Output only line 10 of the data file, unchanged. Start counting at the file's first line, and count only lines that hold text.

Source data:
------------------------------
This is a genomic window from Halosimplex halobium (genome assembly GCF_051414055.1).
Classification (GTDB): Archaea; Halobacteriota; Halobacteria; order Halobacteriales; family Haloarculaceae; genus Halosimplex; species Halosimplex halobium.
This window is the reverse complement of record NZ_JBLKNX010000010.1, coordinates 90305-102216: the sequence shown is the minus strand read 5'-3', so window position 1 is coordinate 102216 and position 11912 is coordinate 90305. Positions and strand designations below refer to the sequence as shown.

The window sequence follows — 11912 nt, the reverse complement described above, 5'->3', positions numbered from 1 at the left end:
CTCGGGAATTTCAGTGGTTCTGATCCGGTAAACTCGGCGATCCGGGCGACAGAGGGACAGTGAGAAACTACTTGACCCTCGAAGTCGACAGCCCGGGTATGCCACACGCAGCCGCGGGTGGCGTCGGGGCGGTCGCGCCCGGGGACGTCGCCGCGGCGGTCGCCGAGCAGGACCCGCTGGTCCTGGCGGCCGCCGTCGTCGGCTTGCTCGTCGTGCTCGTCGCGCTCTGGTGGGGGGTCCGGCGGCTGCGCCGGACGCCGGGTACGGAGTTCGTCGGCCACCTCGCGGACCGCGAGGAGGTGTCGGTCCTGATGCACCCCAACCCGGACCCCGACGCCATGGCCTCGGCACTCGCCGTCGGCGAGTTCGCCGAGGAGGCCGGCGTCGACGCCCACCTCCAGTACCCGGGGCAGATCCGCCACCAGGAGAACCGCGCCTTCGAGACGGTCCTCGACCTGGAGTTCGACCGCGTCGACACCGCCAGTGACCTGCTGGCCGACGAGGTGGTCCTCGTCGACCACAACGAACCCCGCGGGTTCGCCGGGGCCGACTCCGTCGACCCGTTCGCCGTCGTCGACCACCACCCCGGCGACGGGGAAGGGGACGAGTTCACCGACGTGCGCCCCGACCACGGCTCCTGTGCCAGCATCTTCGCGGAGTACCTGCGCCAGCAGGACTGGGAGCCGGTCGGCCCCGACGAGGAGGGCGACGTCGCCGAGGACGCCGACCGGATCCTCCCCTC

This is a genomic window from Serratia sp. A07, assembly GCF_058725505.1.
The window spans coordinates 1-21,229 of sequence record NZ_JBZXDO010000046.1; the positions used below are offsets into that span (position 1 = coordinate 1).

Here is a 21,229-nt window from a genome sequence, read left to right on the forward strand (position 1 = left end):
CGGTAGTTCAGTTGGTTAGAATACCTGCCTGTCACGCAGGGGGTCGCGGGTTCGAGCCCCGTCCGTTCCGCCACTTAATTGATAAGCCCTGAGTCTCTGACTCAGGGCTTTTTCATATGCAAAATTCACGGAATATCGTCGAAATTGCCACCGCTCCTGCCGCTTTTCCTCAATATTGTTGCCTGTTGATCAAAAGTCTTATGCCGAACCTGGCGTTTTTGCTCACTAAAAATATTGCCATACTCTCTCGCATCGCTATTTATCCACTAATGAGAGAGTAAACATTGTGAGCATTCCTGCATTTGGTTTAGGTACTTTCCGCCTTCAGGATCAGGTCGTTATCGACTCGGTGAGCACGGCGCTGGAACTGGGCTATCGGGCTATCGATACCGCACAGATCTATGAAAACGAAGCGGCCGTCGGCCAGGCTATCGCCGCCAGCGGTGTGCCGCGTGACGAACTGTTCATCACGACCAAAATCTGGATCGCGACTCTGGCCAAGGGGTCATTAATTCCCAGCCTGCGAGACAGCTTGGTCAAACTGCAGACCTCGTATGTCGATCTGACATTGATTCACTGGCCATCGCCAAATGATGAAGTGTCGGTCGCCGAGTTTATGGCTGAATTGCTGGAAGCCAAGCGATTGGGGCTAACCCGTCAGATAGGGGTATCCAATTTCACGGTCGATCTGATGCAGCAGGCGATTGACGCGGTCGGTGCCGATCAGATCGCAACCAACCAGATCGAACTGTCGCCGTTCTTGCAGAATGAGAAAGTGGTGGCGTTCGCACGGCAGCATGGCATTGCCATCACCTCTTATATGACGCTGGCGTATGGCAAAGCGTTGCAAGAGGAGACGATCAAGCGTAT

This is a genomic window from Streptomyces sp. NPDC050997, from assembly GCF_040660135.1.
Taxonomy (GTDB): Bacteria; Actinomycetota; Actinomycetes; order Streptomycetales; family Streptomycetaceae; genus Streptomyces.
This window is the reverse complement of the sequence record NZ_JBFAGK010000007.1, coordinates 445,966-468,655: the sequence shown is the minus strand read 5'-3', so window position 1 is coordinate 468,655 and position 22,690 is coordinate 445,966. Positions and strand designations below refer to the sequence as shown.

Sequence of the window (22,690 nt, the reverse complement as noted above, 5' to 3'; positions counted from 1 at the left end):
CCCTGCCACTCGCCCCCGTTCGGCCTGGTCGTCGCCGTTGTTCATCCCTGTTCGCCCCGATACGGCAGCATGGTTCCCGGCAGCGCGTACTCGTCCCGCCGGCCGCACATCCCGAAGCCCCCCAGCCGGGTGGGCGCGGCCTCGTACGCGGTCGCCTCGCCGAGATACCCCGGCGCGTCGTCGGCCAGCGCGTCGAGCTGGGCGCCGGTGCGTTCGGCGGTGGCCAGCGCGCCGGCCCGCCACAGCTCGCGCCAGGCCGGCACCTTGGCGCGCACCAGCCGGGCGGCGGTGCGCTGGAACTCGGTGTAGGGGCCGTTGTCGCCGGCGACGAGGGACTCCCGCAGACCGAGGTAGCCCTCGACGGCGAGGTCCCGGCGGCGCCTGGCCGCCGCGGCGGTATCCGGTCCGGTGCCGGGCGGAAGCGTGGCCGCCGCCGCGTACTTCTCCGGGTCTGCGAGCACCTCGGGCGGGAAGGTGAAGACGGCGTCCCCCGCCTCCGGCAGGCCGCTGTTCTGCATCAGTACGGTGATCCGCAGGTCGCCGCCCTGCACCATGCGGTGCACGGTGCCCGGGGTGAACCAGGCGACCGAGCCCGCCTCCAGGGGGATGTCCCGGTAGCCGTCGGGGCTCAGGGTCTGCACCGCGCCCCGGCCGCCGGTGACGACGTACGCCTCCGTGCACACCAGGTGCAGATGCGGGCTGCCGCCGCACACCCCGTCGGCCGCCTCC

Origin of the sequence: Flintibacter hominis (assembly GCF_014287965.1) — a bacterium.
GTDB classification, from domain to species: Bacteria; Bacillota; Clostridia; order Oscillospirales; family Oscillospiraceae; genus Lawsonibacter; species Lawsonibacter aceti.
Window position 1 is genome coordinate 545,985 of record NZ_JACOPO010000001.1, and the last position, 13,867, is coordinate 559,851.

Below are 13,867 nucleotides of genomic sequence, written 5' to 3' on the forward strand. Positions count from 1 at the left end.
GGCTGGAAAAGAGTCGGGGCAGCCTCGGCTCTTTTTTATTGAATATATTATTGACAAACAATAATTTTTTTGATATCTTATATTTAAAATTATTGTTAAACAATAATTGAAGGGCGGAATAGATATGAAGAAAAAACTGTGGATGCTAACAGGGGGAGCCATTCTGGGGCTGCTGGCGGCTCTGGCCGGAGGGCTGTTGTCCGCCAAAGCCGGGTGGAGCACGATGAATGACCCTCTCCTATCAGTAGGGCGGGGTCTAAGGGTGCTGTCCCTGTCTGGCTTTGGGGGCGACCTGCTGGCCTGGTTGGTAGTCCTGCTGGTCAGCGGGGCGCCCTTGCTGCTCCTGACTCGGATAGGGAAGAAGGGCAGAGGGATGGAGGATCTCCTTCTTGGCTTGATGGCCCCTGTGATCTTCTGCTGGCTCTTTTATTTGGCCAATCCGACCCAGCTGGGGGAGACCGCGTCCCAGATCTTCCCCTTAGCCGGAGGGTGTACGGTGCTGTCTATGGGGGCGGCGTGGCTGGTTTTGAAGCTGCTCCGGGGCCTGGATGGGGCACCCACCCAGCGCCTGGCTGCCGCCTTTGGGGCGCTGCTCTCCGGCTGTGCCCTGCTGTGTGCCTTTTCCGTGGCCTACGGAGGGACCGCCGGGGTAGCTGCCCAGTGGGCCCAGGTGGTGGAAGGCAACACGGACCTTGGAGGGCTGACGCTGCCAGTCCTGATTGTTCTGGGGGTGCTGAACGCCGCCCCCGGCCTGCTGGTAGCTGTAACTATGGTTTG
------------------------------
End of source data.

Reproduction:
This is a genomic window from Streptomyces sp. NPDC050997, from assembly GCF_040660135.1.